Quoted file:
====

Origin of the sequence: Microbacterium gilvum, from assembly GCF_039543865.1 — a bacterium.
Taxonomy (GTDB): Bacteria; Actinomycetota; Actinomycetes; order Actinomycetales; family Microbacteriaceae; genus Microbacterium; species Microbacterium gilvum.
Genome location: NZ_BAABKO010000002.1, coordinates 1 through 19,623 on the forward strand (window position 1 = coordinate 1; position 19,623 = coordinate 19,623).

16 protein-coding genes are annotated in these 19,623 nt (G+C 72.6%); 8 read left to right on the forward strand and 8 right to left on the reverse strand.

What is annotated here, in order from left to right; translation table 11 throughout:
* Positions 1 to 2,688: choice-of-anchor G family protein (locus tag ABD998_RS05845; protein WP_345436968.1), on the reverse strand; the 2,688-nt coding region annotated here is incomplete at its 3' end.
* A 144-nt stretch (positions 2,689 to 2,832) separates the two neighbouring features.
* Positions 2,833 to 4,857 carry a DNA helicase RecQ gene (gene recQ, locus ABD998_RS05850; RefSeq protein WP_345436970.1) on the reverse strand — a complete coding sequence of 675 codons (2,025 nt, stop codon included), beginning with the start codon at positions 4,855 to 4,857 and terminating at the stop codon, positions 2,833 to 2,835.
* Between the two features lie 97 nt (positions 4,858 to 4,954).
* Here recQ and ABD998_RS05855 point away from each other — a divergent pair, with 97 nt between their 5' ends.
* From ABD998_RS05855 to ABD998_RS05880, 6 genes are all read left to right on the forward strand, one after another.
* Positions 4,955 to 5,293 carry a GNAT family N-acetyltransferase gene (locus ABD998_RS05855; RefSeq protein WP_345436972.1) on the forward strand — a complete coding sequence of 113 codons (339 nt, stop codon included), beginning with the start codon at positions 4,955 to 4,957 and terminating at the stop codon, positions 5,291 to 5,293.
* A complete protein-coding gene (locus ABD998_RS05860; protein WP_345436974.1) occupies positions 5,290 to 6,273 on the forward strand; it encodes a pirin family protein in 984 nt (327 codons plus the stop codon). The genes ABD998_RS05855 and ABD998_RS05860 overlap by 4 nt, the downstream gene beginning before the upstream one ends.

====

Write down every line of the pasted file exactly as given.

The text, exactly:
Origin of the sequence: Microbacterium gilvum, from assembly GCF_039543865.1 — a bacterium.
Taxonomy (GTDB): Bacteria; Actinomycetota; Actinomycetes; order Actinomycetales; family Microbacteriaceae; genus Microbacterium; species Microbacterium gilvum.
Genome location: NZ_BAABKO010000002.1, coordinates 1 through 19,623 on the forward strand (window position 1 = coordinate 1; position 19,623 = coordinate 19,623).

16 protein-coding genes are annotated in these 19,623 nt (G+C 72.6%); 8 read left to right on the forward strand and 8 right to left on the reverse strand.

What is annotated here, in order from left to right; translation table 11 throughout:
* Positions 1 to 2,688: choice-of-anchor G family protein (locus tag ABD998_RS05845; protein WP_345436968.1), on the reverse strand; the 2,688-nt coding region annotated here is incomplete at its 3' end.
* A 144-nt stretch (positions 2,689 to 2,832) separates the two neighbouring features.
* Positions 2,833 to 4,857 carry a DNA helicase RecQ gene (gene recQ, locus ABD998_RS05850; RefSeq protein WP_345436970.1) on the reverse strand — a complete coding sequence of 675 codons (2,025 nt, stop codon included), beginning with the start codon at positions 4,855 to 4,857 and terminating at the stop codon, positions 2,833 to 2,835.
* Between the two features lie 97 nt (positions 4,858 to 4,954).
* Here recQ and ABD998_RS05855 point away from each other — a divergent pair, with 97 nt between their 5' ends.
* From ABD998_RS05855 to ABD998_RS05880, 6 genes are all read left to right on the forward strand, one after another.
* Positions 4,955 to 5,293 carry a GNAT family N-acetyltransferase gene (locus ABD998_RS05855; RefSeq protein WP_345436972.1) on the forward strand — a complete coding sequence of 113 codons (339 nt, stop codon included), beginning with the start codon at positions 4,955 to 4,957 and terminating at the stop codon, positions 5,291 to 5,293.
* A complete protein-coding gene (locus ABD998_RS05860; protein WP_345436974.1) occupies positions 5,290 to 6,273 on the forward strand; it encodes a pirin family protein in 984 nt (327 codons plus the stop codon). The genes ABD998_RS05855 and ABD998_RS05860 overlap by 4 nt, the downstream gene beginning before the upstream one ends.